Do cranky old men scare you?

Oh horror sequels, how disappointing you are. Horror sequels, along with comedy sequels, are the hardest to pull off well due to the usual lack of new ideas, and tendency to repeat what was done in the original film, the “if it ain’t broke don’t fix it’ mentality of filmmaking. Unfortunately, The Conjuring 2 is not immune to falling into these all too well known trappings, and delivers a familiar, formulaic horror sequel.

The Conjuring 2 continues the stories of Ed (Patrick Wilson) and Lorraine Warren (Vera Farmiga) as they travel to London to investigate one of their most famous cases, the Enfield Poltergeist. The Hodgson family has been plagued by hauntings for months. At first Peggy (Frances Ann O’Connor), the matriarch of the Hodgsons, does not buy into her children’s ravings of ghosts. But it isn’t long until her daughter Janet (played quite spectacularly by Madison Wolfe) becomes seriously possessed, and Peggy enlists the help of the Warrens to save her family.

The best part of The Conjuring, the relationship between Ed and Lorraine Warren, is continued and further expanded upon in the second film. Too often in horror films are the characters simply vessels for the audience to be scared through, and thankfully The Conjuring franchise has been able to avoid this by providing us real characters with actual depth and motivations for the audience to get attached to. I found myself invested in the struggles of Ed and Lorraine, and the chemistry between Wilson and Farmiga is what sells it. Wilson continues to prove how underrated of an actor he is with his portrayal of Ed Warren, and Farmiga gives a solid performance as as the clairvoyant Loraine. There are some genuinely sweet moments between the two characters, and the film was smart to focus a lot of its attention on their relationship.

While The Conjuring 2 does have an over reliance on loud noises and other various jump scares to spook the audience, there are multiple moments that are genuinely creepy and uncomfortable, and often times you could cut the tension with a knife. Director James Wan is a certified horror veteran at this point, with The Conjuring, two Insidious films, and the original Saw all already under his belt. He continues to exhibit his talent with playing with dark and creepy moods and atmosphere in The Conjuring 2, as this film has that in spades. Wan knows when to leave the camera lingering just long enough to enact discomfort in the audience, and the rest of his camera work further proves his talent at directing effective horror.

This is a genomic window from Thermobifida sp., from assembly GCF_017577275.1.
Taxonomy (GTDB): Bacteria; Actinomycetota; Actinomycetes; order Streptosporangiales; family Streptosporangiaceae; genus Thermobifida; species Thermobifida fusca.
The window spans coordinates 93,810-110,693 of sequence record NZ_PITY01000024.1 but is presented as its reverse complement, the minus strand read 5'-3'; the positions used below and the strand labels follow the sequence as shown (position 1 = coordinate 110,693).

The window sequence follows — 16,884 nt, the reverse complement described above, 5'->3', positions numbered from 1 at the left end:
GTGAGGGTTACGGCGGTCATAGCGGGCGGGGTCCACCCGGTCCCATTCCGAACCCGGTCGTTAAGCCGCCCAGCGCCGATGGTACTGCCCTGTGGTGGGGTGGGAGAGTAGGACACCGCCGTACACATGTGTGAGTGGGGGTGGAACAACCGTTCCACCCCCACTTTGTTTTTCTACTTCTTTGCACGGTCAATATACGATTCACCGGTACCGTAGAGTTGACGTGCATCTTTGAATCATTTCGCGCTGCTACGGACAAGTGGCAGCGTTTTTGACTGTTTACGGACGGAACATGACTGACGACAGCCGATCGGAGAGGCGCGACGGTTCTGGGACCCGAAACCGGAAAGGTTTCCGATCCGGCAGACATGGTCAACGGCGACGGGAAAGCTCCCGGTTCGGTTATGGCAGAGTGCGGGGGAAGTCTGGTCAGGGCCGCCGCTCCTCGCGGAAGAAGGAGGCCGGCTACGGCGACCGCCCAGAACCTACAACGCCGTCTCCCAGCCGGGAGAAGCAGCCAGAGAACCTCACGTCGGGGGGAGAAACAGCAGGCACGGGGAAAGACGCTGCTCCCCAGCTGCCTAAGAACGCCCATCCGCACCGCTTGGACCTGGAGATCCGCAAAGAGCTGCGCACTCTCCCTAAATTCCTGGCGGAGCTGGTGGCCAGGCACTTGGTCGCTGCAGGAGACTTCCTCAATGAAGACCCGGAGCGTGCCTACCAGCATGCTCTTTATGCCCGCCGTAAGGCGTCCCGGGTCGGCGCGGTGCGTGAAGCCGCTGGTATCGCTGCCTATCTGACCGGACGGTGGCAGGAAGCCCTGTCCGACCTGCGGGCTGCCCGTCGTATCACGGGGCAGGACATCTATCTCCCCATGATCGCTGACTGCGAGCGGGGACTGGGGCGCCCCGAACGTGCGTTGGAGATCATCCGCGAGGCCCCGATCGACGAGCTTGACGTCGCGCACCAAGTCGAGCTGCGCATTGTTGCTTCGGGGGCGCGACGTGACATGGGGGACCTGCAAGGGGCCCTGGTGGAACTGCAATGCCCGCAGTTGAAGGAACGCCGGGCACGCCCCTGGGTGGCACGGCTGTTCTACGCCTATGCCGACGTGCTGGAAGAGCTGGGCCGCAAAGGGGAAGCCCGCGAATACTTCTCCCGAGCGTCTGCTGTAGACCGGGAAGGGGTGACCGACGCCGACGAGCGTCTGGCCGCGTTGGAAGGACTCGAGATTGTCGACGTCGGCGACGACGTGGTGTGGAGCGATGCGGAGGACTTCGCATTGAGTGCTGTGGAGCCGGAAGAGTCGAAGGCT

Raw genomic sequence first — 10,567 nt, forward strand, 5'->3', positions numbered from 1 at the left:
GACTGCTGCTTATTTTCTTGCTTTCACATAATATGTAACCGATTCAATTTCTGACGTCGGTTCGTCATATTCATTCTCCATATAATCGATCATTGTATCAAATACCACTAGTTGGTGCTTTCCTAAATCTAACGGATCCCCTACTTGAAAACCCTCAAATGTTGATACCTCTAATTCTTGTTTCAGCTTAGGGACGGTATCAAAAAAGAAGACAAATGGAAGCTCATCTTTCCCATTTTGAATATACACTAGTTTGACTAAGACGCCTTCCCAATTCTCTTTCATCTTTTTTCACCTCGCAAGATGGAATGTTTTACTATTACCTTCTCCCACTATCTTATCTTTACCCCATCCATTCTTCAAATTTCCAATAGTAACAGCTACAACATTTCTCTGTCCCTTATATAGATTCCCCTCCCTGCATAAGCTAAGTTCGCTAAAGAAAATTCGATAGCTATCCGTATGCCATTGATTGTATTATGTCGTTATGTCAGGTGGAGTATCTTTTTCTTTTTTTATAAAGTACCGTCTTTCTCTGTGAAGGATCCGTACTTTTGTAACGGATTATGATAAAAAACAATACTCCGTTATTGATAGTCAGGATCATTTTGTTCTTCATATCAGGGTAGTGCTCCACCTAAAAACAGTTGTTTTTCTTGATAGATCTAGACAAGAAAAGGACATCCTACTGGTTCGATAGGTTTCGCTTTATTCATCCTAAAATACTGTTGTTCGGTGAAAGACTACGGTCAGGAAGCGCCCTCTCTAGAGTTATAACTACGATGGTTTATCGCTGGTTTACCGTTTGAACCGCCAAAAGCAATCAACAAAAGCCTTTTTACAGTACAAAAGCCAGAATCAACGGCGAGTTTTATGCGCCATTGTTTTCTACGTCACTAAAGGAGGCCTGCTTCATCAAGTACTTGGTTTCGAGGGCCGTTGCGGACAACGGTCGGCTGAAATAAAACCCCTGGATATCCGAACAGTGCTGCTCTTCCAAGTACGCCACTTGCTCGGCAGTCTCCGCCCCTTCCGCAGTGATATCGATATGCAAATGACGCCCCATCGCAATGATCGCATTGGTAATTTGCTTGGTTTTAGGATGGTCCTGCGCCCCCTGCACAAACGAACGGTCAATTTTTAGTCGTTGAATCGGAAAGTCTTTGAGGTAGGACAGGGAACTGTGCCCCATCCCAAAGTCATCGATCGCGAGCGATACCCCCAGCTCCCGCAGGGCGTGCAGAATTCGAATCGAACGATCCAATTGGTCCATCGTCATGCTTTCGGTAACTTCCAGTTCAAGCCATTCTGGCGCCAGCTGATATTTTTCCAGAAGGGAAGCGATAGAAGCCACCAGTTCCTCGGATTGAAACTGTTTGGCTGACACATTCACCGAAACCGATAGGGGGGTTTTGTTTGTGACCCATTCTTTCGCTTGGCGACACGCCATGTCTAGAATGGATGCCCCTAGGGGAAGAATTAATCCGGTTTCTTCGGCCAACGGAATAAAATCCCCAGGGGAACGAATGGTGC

If only the script was on par with Wan’s directing. A great deal of the dialogue in this film is pretty bad, and at times it felt like it treated its audience like they were stupid. Multiple times the film would come to a screeching halt in order greatly over explain things and deliver extremely clunky exposition. It felt supremely unnatural, and it happened so often that I inadvertently found myself rolling my eyes throughout the film. The audience is never allowed to figure out things for themselves, instead the writer opts to beat you over the head with the film’s twists and revelations, if you can even call them that.

What really sinks The Conjuring 2 however is its over familiarity, and inability to bring anything new to the table. While I wasn’t in love with the original film, it was a breath of fresh air in a time where found footage horror films like Paranormal Activity engulfed the market, so I was willing to forgive it for its reliance classic haunted house tropes. But The Conjuring 2 still indulges on those well accustomed tropes. On their own, doors slamming shut aren’t particularly scary, chairs and dressers flying aren’t particularly scary, and random objects moving on their own aren’t particularly scary. Yet featured here is such an abundance of these various horror cliches to the point that it almost felt lazy. I honestly found myself quite bored with the film at times, and it’s over two hours run-time sure didn’t do the film any favors. It had no need to be this long, and there is a lot of fat in the film that could have been cut.

This next thing is more of a personal nitpick, but it needs to be addressed(warning: light spoilers): The main ghost/demon/whatever is an old man who died in his chair, and continues his haunting from said chair. While there are some really awesome ghost designs in the film (namely the incredibly spooky Demon Nun and the delightfully creepy Crooked Man), the main ghost is literally just an old man in white make up. There’s nothing scary about a grumpy old man sitting in a char, if there was I’d be terrified of my grandparents. It’s because of this that so much of the horror in the first half of the film fell flat for me.Whenever he appeared on screen I caught myself giggling instead of being frightened.

All in all, The Conjuring 2 is simply okay. It isn’t bad, but it isn’t particularly good either. But in a time where we’ve recently gotten some amazing ventures into horror with films such as It Follows, The Babadook, and The Witch, the flaws and short comings of The Conjuring 2 become all the more apparent.



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